To add to the adrenaline, which, by the way, I love, and may actually be just a bit addicted to, remember, it is opening day of moose season. There are boats of every imaginable shape, size and propulsion charging up and down the river scaring the fuck out of any moose within a ten-mile radius. We saw no moose, we saw lots of moose hunters, and because their boats were all empty, they, apparently, hadn’t seen any moose either. We have the big rifle with us, because during moose season, you just don’t leave home without it. It rests obediently in the bottom of the boat. I love that guns are so obedient, they do exactly what you tell them to, nothing more, nothing less. For those of you a little less convinced, just keep in mind, guns are inanimate objects.

We reach our destination, which, for me, is always a little unnerving. I consider myself quite capable, quite handy, pretty smart, and, most of all, trainable. This is a new world for me, and one I quite enjoy. I’d like to assimilate. But I need to be taught the ropes, quite literally. My man is very aware of all of this, and is an excellent and patient teacher. But, sometimes you have to know what to teach and when to prompt your student to do what is expected. I am learning that when we stop the boat, I am to leap up, grab the bow rope and leap to some firm footing and secure said boat, without a) looking like a dork b) acting like a girl and c) falling into the water, which would encompass both a) and b). Only occasionally do I still need to be prompted. The only piece of the puzzle I’m missing is which knot, specifically, I should be tying. I’m a Boy Scout leader, I know lots of knots, or at least I used to. As I often say, and often say to my man, show me once, maybe twice, and I’ll be flawless. My knot left something to be desired, but it held. Next time, for sure, I’ll have him show me exactly what know he uses.

Our host is not at home. We sit on his lovely deck and enjoy a beer. A few minutes later, he arrives. Boats are shuffled about and we all retire to his palatial cabin, out of the rain and wind, and visit for the remainder of the evening late into the night. The perfect ending to a perfectly executed day, no directions required.

Scarlett’s Letter August 31, 2013

To be in Alaska again! Bliss!

After a long day of travel, yesterday, we decided to just have a nice, easy, relaxing day at home. Or, at least, near home. Maybe not so easy, but relaxing.

Late August is one of my favorite times of year here. Berry season. I love berries, of all types. I eat berries daily, year round. I have no problem shelling out great sums of money at Whole Foods for organic berries for daily consumption. I think if I were an animal, I really, truly, may be a bear. I love salmon, and other fish, and I love berries. Ursus Americanus, the American black bear, an omnivore, will much more likely forage for berries than hunt and kill any creature, unless you’re camping in a tent and have a Snickers bar in your sleeping bag with you. They are opportunistic hunters with a sense of smell nine times greater than a hound dog. Sure, if you put a slab of meat in front of a black bear, or the salmon are leaping from the water, the bear will certainly enjoy the meal. Berries, though, are easy pickin’s. And, pickin’ berries is an enjoyable pastime, for bears and people alike.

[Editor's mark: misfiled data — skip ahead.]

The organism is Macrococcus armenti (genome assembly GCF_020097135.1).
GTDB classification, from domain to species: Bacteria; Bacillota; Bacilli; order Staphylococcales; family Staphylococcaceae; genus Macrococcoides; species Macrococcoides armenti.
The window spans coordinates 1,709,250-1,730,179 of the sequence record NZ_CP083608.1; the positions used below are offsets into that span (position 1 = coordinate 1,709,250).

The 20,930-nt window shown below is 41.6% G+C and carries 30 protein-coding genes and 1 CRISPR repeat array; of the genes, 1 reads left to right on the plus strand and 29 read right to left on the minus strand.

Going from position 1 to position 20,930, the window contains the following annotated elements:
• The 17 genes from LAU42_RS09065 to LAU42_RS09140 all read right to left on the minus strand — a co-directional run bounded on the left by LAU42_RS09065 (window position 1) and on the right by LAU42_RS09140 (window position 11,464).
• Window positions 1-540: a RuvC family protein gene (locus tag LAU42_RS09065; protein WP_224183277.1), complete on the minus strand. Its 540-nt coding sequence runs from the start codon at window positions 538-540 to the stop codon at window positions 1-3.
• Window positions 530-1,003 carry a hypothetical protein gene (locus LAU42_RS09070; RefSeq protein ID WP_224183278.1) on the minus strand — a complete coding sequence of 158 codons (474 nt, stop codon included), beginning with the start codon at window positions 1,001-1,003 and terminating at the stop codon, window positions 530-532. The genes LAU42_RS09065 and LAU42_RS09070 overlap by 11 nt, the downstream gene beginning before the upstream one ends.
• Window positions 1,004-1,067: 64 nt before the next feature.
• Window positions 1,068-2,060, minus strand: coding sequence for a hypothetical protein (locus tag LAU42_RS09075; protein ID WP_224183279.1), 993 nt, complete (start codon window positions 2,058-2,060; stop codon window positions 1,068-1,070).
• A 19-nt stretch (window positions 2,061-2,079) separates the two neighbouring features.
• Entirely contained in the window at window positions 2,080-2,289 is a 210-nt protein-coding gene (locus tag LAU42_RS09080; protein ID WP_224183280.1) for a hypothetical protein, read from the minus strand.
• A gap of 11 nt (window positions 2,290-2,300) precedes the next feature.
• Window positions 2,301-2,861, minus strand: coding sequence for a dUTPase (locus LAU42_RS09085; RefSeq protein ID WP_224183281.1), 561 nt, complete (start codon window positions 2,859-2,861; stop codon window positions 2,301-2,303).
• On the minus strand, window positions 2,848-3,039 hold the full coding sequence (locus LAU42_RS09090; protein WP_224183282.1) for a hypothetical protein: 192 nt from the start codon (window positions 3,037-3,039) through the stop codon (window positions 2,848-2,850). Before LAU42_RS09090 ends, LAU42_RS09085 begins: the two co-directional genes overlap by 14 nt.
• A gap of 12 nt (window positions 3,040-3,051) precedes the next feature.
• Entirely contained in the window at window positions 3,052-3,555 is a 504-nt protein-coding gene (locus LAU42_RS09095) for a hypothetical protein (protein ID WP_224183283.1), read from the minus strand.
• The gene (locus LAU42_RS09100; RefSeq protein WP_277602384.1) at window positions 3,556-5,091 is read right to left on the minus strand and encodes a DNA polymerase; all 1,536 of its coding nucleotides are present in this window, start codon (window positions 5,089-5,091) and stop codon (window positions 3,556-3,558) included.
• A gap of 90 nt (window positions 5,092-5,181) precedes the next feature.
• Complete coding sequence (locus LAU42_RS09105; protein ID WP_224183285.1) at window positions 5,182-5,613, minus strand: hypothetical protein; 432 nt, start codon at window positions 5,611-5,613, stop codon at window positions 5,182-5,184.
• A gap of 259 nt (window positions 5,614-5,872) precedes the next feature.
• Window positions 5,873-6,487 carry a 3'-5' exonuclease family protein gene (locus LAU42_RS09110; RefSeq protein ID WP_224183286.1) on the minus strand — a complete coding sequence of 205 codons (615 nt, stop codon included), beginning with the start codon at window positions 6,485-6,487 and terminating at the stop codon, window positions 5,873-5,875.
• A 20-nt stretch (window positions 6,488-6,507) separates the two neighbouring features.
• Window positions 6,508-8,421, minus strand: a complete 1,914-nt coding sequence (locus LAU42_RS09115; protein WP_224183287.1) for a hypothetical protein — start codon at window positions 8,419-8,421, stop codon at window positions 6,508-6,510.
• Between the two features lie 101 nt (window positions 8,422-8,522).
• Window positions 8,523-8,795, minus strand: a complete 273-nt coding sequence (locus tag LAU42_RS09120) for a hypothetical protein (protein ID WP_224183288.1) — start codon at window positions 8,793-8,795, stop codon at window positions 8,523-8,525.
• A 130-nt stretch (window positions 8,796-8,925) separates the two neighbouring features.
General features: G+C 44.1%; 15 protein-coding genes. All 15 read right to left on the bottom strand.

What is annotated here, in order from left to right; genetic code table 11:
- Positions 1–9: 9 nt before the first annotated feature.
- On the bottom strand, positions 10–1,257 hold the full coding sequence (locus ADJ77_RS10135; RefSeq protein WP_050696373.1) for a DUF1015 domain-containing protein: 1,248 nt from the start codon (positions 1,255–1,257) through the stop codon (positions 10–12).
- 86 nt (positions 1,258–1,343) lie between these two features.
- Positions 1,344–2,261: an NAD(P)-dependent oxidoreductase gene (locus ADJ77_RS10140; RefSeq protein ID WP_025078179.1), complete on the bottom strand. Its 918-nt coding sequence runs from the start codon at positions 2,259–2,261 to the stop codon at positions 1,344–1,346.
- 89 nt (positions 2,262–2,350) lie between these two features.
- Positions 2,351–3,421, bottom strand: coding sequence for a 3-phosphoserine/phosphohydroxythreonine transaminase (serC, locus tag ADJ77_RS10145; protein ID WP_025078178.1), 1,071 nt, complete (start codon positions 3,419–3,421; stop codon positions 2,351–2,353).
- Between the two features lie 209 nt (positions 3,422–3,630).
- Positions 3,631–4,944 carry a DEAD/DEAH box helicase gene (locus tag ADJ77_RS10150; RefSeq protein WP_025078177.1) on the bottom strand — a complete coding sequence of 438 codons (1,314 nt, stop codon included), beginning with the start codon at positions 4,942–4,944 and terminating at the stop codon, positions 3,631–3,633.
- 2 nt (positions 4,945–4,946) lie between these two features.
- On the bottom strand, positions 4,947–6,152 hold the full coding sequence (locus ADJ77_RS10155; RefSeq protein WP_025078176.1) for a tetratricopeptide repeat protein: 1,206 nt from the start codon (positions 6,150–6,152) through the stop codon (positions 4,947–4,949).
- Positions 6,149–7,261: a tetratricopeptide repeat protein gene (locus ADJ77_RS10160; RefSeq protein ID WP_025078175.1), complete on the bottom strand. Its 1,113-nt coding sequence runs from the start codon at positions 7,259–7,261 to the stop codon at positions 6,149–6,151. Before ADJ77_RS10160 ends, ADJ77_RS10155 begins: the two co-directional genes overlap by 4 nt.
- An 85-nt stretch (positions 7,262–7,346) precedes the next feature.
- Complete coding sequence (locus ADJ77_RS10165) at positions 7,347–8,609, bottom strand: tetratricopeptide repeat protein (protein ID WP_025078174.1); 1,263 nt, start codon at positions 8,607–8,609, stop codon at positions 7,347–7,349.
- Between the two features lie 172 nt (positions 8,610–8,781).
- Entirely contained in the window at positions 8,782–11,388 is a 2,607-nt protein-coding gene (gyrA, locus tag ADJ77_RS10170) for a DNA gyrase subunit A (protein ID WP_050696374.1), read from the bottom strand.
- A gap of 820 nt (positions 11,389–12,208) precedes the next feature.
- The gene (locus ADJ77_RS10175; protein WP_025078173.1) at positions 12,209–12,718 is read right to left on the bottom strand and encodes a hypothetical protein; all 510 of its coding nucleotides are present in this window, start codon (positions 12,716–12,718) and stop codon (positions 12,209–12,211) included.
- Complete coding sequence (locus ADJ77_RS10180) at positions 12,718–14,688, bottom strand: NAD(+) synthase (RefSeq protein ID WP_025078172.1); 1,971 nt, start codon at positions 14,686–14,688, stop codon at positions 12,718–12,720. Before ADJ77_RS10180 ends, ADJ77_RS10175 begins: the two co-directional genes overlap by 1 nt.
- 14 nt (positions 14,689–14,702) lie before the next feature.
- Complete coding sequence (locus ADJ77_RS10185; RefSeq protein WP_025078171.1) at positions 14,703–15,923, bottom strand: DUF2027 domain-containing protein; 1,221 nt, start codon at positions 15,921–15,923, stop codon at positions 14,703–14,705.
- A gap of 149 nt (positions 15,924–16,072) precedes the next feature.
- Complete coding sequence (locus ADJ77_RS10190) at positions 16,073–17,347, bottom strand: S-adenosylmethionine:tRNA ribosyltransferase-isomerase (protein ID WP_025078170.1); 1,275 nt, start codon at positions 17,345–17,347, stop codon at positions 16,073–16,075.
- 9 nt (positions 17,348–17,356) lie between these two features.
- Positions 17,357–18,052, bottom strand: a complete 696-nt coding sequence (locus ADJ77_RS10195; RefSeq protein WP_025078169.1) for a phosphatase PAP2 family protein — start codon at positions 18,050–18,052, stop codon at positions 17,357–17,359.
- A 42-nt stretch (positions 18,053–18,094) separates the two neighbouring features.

I have been up the hill, behind my Love’s house, a few times before. I’ve walked the “trap line” before the snows, I’ve ridden a four-wheeler along the trail, I’ve ridden a snow machine along the trail. And, yet, I really can’t see said trail. It is not a well-developed trail, intentionally. It is private and the intent is to keep it that way. As a hiker, I know, that it doesn’t take many sets of footprints to permanently mark a trail. As a certified instructor in the principles of Leave No Trace, I know for a fact, very few sets of footprints along the same course will create an indelible trail. Certainly, growth will reclaim the appearance of the trail, but the underlying scar remains, the earth is altered. When hiking in pristine wilderness where no trails exist, in other words, if you do not have “durable surfaces” to hike along, it is recommended that multiple hikers spread out across the area, each taking a unique path, so as not to create a trail where one was not before, and, really, where one is not needed in the future. With the trail behind the house, there is evidence that it exists, but it is used seldom enough by only one, and occasionally two hikers, that it is not a “durable surface”, not a recognizable trail to most. As it should be.